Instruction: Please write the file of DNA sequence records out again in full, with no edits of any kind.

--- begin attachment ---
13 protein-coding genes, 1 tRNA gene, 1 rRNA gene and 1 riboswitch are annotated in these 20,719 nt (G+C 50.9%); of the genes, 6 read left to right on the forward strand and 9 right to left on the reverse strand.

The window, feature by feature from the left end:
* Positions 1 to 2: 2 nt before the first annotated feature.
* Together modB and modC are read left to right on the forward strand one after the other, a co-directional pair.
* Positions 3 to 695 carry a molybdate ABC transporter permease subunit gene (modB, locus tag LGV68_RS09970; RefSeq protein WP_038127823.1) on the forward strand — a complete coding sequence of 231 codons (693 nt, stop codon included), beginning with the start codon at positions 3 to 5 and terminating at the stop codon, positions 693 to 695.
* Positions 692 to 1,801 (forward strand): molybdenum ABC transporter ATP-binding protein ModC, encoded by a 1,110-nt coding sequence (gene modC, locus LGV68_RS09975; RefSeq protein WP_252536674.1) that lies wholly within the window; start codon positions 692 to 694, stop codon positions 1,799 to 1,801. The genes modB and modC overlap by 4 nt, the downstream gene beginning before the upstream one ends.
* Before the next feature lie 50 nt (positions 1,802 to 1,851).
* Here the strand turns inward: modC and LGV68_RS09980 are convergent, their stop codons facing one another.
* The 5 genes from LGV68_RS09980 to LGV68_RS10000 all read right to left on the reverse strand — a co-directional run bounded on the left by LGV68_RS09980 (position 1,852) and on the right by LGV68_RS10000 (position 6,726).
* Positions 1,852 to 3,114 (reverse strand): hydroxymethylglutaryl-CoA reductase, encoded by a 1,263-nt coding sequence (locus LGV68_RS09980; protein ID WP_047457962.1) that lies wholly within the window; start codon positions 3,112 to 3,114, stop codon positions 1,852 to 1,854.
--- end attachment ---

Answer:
13 protein-coding genes, 1 tRNA gene, 1 rRNA gene and 1 riboswitch are annotated in these 20,719 nt (G+C 50.9%); of the genes, 6 read left to right on the forward strand and 9 right to left on the reverse strand.

The window, feature by feature from the left end:
* Positions 1 to 2: 2 nt before the first annotated feature.
* Together modB and modC are read left to right on the forward strand one after the other, a co-directional pair.
* Positions 3 to 695 carry a molybdate ABC transporter permease subunit gene (modB, locus tag LGV68_RS09970; RefSeq protein WP_038127823.1) on the forward strand — a complete coding sequence of 231 codons (693 nt, stop codon included), beginning with the start codon at positions 3 to 5 and terminating at the stop codon, positions 693 to 695.
* Positions 692 to 1,801 (forward strand): molybdenum ABC transporter ATP-binding protein ModC, encoded by a 1,110-nt coding sequence (gene modC, locus LGV68_RS09975; RefSeq protein WP_252536674.1) that lies wholly within the window; start codon positions 692 to 694, stop codon positions 1,799 to 1,801. The genes modB and modC overlap by 4 nt, the downstream gene beginning before the upstream one ends.
* Before the next feature lie 50 nt (positions 1,802 to 1,851).
* Here the strand turns inward: modC and LGV68_RS09980 are convergent, their stop codons facing one another.
* The 5 genes from LGV68_RS09980 to LGV68_RS10000 all read right to left on the reverse strand — a co-directional run bounded on the left by LGV68_RS09980 (position 1,852) and on the right by LGV68_RS10000 (position 6,726).
* Positions 1,852 to 3,114 (reverse strand): hydroxymethylglutaryl-CoA reductase, encoded by a 1,263-nt coding sequence (locus LGV68_RS09980; protein ID WP_047457962.1) that lies wholly within the window; start codon positions 3,112 to 3,114, stop codon positions 1,852 to 1,854.